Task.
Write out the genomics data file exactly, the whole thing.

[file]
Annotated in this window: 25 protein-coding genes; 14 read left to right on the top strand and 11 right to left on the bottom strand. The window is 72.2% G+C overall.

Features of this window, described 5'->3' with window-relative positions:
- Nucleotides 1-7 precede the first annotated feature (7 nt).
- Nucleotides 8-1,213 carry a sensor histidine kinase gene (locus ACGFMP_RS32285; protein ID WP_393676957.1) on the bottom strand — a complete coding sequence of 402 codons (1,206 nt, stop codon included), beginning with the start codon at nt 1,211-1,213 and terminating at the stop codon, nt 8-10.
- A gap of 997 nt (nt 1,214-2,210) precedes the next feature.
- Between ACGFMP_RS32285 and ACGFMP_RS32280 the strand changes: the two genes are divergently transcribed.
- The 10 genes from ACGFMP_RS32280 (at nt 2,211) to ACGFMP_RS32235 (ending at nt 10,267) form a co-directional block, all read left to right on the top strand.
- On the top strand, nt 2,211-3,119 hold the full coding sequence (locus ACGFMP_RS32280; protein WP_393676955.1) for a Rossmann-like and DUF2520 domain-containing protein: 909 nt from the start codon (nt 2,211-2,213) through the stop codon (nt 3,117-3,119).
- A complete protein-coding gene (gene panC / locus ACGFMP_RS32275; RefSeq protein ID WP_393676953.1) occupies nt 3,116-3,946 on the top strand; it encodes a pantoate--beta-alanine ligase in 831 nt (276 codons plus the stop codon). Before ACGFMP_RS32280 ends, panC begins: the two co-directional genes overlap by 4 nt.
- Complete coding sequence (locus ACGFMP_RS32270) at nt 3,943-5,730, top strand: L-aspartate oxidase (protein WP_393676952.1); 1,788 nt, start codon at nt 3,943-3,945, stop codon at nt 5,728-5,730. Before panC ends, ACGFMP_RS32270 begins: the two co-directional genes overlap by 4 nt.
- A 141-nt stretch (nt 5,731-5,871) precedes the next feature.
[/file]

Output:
Annotated in this window: 25 protein-coding genes; 14 read left to right on the top strand and 11 right to left on the bottom strand. The window is 72.2% G+C overall.

Features of this window, described 5'->3' with window-relative positions:
- Nucleotides 1-7 precede the first annotated feature (7 nt).
- Nucleotides 8-1,213 carry a sensor histidine kinase gene (locus ACGFMP_RS32285; protein ID WP_393676957.1) on the bottom strand — a complete coding sequence of 402 codons (1,206 nt, stop codon included), beginning with the start codon at nt 1,211-1,213 and terminating at the stop codon, nt 8-10.
- A gap of 997 nt (nt 1,214-2,210) precedes the next feature.
- Between ACGFMP_RS32285 and ACGFMP_RS32280 the strand changes: the two genes are divergently transcribed.
- The 10 genes from ACGFMP_RS32280 (at nt 2,211) to ACGFMP_RS32235 (ending at nt 10,267) form a co-directional block, all read left to right on the top strand.
- On the top strand, nt 2,211-3,119 hold the full coding sequence (locus ACGFMP_RS32280; protein WP_393676955.1) for a Rossmann-like and DUF2520 domain-containing protein: 909 nt from the start codon (nt 2,211-2,213) through the stop codon (nt 3,117-3,119).
- A complete protein-coding gene (gene panC / locus ACGFMP_RS32275; RefSeq protein ID WP_393676953.1) occupies nt 3,116-3,946 on the top strand; it encodes a pantoate--beta-alanine ligase in 831 nt (276 codons plus the stop codon). Before ACGFMP_RS32280 ends, panC begins: the two co-directional genes overlap by 4 nt.
- Complete coding sequence (locus ACGFMP_RS32270) at nt 3,943-5,730, top strand: L-aspartate oxidase (protein WP_393676952.1); 1,788 nt, start codon at nt 3,943-3,945, stop codon at nt 5,728-5,730. Before panC ends, ACGFMP_RS32270 begins: the two co-directional genes overlap by 4 nt.
- A 141-nt stretch (nt 5,731-5,871) precedes the next feature.